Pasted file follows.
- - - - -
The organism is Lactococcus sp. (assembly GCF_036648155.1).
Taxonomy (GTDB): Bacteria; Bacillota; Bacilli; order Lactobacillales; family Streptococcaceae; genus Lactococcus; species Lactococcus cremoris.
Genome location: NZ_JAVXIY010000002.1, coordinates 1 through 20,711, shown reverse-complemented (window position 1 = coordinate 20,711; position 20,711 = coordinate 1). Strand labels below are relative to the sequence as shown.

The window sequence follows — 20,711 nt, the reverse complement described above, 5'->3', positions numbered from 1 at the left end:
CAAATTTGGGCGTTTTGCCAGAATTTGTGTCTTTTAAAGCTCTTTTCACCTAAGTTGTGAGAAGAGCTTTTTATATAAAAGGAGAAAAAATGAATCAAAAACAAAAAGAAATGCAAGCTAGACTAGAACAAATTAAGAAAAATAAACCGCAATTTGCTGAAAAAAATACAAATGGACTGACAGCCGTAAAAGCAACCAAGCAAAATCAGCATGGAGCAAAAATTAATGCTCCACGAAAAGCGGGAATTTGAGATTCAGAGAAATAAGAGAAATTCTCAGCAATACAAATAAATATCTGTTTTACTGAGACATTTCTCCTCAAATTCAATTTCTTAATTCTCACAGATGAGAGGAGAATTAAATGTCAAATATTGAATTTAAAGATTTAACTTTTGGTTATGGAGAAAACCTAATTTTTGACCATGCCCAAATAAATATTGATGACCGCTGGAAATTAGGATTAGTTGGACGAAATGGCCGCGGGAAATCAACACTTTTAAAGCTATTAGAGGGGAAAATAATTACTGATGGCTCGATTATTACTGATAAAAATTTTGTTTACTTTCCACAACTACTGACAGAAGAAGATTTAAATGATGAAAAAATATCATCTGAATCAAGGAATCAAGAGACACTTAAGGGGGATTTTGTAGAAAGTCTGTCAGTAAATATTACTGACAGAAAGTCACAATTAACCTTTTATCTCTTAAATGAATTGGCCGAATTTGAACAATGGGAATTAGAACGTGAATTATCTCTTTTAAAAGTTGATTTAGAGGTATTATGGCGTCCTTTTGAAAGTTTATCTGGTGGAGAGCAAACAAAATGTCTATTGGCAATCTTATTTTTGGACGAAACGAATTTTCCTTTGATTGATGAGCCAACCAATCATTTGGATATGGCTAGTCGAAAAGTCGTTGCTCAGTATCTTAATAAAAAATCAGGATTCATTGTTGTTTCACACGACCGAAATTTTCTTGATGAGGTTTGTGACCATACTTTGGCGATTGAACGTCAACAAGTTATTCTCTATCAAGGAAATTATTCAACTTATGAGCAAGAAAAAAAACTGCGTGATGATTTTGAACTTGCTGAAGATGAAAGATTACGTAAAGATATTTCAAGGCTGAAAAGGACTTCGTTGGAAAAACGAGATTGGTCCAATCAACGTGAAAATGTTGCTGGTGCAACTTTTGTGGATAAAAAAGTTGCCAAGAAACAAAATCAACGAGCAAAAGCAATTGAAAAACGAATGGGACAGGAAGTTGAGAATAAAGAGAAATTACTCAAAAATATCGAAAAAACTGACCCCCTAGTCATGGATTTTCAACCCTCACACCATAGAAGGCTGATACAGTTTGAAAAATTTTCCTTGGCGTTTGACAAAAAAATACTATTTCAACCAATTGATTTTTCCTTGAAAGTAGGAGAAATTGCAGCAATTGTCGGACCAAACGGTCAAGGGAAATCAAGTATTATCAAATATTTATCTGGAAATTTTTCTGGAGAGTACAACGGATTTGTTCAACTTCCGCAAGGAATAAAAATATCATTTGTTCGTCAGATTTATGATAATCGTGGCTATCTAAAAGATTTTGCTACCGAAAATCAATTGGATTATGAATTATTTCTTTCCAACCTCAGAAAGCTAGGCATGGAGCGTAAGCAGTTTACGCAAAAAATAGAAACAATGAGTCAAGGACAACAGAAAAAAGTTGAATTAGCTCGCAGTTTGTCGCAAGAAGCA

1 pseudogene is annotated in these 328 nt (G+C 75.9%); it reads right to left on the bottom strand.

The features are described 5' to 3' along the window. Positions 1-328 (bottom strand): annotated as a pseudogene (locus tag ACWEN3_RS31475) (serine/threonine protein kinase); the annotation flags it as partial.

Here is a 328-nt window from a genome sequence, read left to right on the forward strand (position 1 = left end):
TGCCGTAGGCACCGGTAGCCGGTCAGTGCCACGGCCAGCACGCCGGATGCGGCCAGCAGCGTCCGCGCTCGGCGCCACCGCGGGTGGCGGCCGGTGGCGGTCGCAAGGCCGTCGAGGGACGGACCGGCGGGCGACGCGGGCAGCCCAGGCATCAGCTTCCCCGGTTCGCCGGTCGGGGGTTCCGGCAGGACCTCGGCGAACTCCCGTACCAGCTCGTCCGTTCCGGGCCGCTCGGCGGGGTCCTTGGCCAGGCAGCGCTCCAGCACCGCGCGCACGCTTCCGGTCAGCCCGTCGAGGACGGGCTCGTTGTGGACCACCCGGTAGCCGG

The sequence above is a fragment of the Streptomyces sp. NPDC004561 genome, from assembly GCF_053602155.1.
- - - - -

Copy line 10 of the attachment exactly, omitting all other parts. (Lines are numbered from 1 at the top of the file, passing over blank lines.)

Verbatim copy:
The sequence above is a fragment of the Streptomyces sp. NPDC004561 genome, from assembly GCF_053602155.1.